The establishment of the Arbeitsdorf concentration camp in Fallersleben (today Wolfsburg) on the grounds of the Volkswagen plant was a pilot project for armaments production. Arbeitsdorf was not officially a satellite camp but rather an independent concentration camp. The camp was initially under the control of Martin Weiß, who was simultaneously the commandant of Neuengamme concentration camp. In early April 1942, the first 500 of a total of 800 prisoners from Neuengamme main camp were transferred to Arbeitsdorf. They were joined by other prisoners from Sachsenhausen concentration camp on 26 April 1942 and from Buchenwald concentration camp on 23 June. Most of these prisoners were trained construction workers. Because the majority of the levelling, pipe-laying and paving work was carried out manually, numerous accidents occurred. At least six prisoners died, with their causes of death listed as "heart and circulatory failure", "accident" or "suicide". The men were fed somewhat better than they had been in their previous camps, and they slept in air-raid shelters on wooden pallets.
In mid-July 1942, the camp was taken over by Wilhelm Schitli, the officer formerly in charge of the prisoners' barracks (Schutzhaftlagerführer) at Neuengamme concentration camp. The Arbeitsdorf camp was disbanded in the first half of October 1942 because the Ministry of Armaments and Munitions had not approved Volkswagen’s plans for operating an aluminium foundry at the site. The building that had been constructed to contain the foundry was used later for other purposes. Nonetheless, as regards the SS plan to use concentration camp prisoners for armaments production, the Arbeitsdorf concentration camp proved to be an important experiment in the systematic exploitation of concentration camp prisoners for industrial purposes.
Early April 1942 to 1 October 1942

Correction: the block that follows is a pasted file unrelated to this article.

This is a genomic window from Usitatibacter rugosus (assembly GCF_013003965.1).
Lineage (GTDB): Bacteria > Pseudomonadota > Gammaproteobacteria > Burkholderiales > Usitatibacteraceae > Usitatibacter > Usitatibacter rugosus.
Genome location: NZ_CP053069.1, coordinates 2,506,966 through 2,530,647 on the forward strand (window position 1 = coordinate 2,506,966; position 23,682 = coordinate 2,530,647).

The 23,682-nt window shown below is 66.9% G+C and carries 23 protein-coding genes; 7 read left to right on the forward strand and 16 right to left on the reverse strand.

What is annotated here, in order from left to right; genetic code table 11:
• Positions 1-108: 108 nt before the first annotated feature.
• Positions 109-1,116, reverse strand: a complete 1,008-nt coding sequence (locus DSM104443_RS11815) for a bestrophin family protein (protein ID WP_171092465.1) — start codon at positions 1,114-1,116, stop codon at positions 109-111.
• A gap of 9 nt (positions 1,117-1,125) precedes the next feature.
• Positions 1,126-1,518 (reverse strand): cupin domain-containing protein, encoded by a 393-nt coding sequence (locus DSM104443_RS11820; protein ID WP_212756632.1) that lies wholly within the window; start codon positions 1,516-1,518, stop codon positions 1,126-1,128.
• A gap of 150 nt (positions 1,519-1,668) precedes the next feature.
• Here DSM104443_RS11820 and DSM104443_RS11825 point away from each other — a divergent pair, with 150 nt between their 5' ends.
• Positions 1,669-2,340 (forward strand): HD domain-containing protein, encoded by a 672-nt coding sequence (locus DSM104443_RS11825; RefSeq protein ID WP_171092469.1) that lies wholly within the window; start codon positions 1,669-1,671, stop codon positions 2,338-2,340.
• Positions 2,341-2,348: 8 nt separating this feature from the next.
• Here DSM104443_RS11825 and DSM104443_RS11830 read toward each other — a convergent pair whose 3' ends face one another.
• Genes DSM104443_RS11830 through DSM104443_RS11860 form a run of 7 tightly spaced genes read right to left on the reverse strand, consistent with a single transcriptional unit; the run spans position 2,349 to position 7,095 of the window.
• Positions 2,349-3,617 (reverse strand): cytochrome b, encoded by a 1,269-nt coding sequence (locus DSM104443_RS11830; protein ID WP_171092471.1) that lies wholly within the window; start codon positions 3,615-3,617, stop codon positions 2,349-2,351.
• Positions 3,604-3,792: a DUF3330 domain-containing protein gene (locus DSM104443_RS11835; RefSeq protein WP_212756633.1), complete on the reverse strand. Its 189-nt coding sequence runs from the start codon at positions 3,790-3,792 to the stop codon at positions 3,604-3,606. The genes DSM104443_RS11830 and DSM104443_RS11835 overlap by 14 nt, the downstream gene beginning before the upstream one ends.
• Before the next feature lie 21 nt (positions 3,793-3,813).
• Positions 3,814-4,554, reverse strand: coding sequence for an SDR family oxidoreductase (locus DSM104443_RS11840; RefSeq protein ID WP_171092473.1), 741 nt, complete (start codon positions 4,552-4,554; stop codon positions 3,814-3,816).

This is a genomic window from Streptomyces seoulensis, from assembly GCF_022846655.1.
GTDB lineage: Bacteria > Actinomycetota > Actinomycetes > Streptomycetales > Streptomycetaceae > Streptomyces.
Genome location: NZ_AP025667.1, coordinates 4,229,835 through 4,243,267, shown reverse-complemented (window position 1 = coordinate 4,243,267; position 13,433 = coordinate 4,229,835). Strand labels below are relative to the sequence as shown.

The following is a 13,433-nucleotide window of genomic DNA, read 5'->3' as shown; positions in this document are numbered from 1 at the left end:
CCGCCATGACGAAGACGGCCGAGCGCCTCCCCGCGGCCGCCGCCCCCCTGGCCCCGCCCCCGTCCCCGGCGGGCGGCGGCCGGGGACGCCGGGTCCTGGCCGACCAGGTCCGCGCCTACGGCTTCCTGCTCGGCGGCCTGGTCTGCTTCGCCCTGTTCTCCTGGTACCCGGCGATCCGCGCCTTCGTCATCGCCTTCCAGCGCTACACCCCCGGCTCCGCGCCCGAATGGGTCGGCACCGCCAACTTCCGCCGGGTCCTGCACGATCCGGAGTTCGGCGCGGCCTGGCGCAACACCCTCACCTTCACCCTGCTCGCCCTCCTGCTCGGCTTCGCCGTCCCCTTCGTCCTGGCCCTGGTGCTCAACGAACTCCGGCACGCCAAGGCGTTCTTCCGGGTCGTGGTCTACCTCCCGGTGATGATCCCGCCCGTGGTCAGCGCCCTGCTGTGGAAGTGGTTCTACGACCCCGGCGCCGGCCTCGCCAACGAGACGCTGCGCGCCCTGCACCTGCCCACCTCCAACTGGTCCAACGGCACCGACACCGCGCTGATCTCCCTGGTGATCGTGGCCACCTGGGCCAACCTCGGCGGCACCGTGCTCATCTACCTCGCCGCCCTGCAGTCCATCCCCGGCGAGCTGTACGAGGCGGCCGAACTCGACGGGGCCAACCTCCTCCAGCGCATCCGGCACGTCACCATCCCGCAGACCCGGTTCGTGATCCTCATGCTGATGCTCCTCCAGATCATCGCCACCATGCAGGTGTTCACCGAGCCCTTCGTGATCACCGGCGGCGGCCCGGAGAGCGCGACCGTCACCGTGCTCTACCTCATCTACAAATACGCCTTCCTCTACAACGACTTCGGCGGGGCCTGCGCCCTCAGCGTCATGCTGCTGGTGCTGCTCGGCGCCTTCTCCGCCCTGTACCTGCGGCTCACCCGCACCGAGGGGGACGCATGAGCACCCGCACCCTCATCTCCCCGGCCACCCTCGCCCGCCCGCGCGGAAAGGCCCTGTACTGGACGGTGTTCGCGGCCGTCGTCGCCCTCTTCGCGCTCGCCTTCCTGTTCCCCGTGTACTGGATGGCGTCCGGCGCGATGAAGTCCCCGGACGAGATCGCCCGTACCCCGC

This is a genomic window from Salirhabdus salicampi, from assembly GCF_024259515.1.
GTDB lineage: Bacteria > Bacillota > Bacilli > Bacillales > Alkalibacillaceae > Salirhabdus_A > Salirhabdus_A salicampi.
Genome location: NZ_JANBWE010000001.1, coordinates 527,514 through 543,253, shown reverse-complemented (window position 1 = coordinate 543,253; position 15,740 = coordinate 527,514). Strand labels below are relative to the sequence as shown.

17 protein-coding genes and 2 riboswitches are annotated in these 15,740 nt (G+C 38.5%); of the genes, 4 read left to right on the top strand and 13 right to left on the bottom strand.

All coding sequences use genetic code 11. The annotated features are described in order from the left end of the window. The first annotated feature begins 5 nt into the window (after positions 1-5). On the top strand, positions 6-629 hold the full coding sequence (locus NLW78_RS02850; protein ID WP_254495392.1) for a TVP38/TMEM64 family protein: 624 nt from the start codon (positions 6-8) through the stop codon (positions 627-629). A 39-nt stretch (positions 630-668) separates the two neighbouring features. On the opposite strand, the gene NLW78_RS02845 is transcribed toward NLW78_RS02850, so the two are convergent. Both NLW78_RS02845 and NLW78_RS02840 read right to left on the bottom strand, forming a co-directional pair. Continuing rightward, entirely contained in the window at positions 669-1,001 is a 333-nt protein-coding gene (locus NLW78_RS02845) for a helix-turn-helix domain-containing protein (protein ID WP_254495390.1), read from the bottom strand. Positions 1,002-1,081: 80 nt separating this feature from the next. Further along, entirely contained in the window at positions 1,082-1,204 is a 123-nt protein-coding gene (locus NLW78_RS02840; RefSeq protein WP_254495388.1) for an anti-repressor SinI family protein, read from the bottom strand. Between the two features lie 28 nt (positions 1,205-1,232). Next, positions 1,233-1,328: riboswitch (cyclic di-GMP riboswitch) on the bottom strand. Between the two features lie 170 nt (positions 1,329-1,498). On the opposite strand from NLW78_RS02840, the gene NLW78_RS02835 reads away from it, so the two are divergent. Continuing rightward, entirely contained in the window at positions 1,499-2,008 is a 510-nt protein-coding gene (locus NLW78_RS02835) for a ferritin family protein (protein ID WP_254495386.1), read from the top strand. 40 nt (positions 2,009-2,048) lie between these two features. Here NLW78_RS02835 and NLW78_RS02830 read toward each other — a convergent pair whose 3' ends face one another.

800 Male Prisoners
Documentation on the Victims of National-Socialist Tyranny: Stadtmuseum im M2K, Schlossremise, Schlossstraße 8, 38448 Wolfsburg, Germany (from the central bus station on Porschestraße, take bus 1 to the "Schloss" stop).
Opening hours: Tue.–Fri. 10:00 AM-5:00 PM, Sat. 1:00 PM-6:00 PM, Sun. 11:00 AM-6:00 PM
Memorial to Forced Labour: VW "Autostadt" on the Mittellandkanal (extensively signposted).
Opening hours: Upon arrangement at firstname.lastname@example.org
An exhibition entitled "Documentation on the Victims of National-Socialist Tyranny" opened in the Stadtmuseum Schloss Wolfsburg in 1990 and was extensively reworked in 2000. One section of the exhibition on the second floor is dedicated to the history of prisoner labour at Volkswagen. This part of the exhibition focuses on labour at the Arbeitsdorf concentration camp as well as everyday life in the men's and women's satellite camps at Fallersleben in 1944/45.
When the history of forced labour at Volkswagen became a topic of discussion in Wolfsburg in the mid-1980s, Volkswagen AG began to confront its own history by commissioning a research paper on slave labourers at VW and providing funds for humanitarian projects and reparations, among other things. In December 1999, Volkswagen AG set up a "Memorial to Forced Labour" in a former bunker on its factory grounds. The part of the memorial dealing with concentration camp prisoners documents the history of the Arbeitsdorf concentration camp.
Stadtmuseum im M2K
Tel.: 05361 – 28 1040
Tel.: 05361 – 9 77 173